It is only right that this retrospective on Scotland since September 2014 begins with words of sorrow and encouragement to our Muslim friends and neighbours. News of the firebombing of Edinburgh’s Central Mosque is shocking, but comes as a painful reminder of the dangerous undercurrents that have been seeping into our society. Scottishness isn’t a religion or a genetic type. The community that was victimised this morning is a Scottish community, and so, in part, this despicable hate crime was an assault against Scotland. Today, while celebrating the second anniversary of the first independence referendum, we stand proudly with Scottish Muslims against the forces of bitterness, hatred, and intolerance. Perhaps Angry Salmond would say: “In an independent Scotland Islamophobia and all forms of racism will not exist.”
It is two years already from the summer of independence. This is hard to believe. It seems like only yesterday we were going to the polls tanked full of the joy and excitement of those remarkable and special days. For the first time in our lives we had the complete sovereignty of our nation in our hands, and – in the end – we handed that back to Westminster and the British establishment. Cameron’s great gamble had paid off, and he was able to sleep again knowing that Scotland was safe in his back pocket. Yet today we were all back out reliving and remembering our glory days, celebrating a defeat. An outsider would be forgiven for thinking that we were all soft in the head.
We went out to the Green this afternoon in top form because deep down we all know that two years ago we were very far from beaten. Now even the BBC is beginning to admit that Scotland was cheated. If indeed the referendum itself wasn’t actually rigged, the ground had been prepared in such a way that winning was all but impossible. Wall to wall news coverage shouted the cause of the union, lies were told as though they were going out of fashion, and the very worst kind of vicious bully tactics were employed against us. Yes, on paper, we lost – but only just.
In every respect the Yes movement was an absolute triumph. It forced Westminster to call in every favour it could. We watched the rich and the powerful sweat. We watched as its temper broke. We knew that we had them. In the end, even to the morning of the referendum – if all things were fair, the vote, like Brexit, could have gone either way. 45 percent of the vote is certainly no decisive victory. All that this managed was to buy Westminster and the unionists a little more time, and today we can all feel it in our bones that that time is running out.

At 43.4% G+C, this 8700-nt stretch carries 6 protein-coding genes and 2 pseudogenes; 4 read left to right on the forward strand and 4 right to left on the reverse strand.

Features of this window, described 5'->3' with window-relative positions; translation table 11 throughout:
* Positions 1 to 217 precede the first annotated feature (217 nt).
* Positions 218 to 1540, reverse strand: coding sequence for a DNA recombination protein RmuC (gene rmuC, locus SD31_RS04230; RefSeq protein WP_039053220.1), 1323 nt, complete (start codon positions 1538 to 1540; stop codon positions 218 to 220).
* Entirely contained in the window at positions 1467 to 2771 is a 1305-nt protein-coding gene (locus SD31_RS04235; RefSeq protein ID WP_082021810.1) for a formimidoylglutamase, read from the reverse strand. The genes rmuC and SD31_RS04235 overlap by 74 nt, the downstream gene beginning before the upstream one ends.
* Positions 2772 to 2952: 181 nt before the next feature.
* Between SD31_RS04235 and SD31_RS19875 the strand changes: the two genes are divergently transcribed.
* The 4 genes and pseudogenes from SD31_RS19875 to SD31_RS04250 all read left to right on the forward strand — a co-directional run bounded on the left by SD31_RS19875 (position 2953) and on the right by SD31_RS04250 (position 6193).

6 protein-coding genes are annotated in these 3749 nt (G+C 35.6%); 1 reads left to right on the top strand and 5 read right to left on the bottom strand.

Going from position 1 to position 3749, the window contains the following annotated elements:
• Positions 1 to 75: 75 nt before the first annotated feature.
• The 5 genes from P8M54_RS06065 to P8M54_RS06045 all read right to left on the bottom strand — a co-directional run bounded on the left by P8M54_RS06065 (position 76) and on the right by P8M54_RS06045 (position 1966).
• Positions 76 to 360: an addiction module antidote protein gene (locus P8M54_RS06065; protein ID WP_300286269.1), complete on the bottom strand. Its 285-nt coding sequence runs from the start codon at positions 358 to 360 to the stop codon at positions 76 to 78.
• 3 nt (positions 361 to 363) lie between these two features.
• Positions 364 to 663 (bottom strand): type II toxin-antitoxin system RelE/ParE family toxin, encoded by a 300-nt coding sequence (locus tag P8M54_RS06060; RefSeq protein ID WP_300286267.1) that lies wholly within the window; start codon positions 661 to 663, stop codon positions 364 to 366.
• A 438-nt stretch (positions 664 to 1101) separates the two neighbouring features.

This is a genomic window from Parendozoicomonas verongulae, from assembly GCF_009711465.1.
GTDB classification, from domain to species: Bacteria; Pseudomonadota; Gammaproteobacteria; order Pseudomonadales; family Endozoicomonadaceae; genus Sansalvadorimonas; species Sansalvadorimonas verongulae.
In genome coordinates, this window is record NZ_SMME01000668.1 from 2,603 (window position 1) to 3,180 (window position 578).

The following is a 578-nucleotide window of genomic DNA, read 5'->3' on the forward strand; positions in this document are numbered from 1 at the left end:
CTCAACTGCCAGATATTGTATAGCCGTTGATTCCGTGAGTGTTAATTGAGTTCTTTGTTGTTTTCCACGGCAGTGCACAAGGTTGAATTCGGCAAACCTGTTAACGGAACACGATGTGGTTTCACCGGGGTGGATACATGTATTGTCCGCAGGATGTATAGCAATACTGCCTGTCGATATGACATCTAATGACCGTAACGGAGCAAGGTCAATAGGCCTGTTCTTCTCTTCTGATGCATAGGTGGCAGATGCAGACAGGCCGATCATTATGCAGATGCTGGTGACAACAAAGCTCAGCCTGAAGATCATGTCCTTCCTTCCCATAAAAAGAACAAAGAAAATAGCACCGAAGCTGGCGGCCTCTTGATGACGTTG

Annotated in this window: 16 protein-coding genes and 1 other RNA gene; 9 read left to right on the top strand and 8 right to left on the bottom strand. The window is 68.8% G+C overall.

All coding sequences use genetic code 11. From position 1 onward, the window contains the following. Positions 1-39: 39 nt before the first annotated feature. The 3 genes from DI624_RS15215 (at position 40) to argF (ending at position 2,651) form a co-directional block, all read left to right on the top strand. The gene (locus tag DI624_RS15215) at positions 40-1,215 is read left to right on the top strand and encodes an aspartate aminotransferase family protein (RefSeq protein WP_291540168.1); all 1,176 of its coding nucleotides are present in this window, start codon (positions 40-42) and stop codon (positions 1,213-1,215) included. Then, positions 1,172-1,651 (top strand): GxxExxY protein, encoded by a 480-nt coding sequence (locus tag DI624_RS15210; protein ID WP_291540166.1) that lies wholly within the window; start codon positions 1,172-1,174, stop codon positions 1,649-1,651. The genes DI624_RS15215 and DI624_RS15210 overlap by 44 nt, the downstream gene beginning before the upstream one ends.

Holding onto Scotland is now an exercise in wishful thinking. Support for independence has grown, and the need of the unionists to quote polls that indicate we are still only just on 50 percent in favour of independence underlines their unspoken desperation. Whether it is in 2018 or 2028 the next referendum can do nothing but deliver independence. The balance has shifted, and the demographics of a changing Scotland indicate that there is no turning this tide. If Westminster was absolutely convinced by its own spin of our defeat there would be no talk of partitioning Scotland. Above all else the bureaucratic state is a pragmatic institution, and it is London’s pragmatism that is now betraying the real opinion of Westminster. Scotland is about to go, and they are working overtime to feather their nests.
Yet these past two years have polarised Scotland. Thankfully not to the point of “widespread outbreaks of violence,” but things have changed. The thought that Britain will look after Scotland is a delusion. The best indication of future behaviour is Britain’s historical record, and that has been astonishingly poor when it comes to the care of Scotland and Scottish people. There is nothing to suggest that this will ever change, and the current panic in London over Brexit merely means that Scotland will be pushed further and further from the mind of government. We should feel sorry then for our own poor, deluded unionists. The joke is on them. It has always been on them. Britain will wash its hands of its Scottish loyalists when the game is finally up, and time – as we have said – is running out.
The Butterfly Rebellion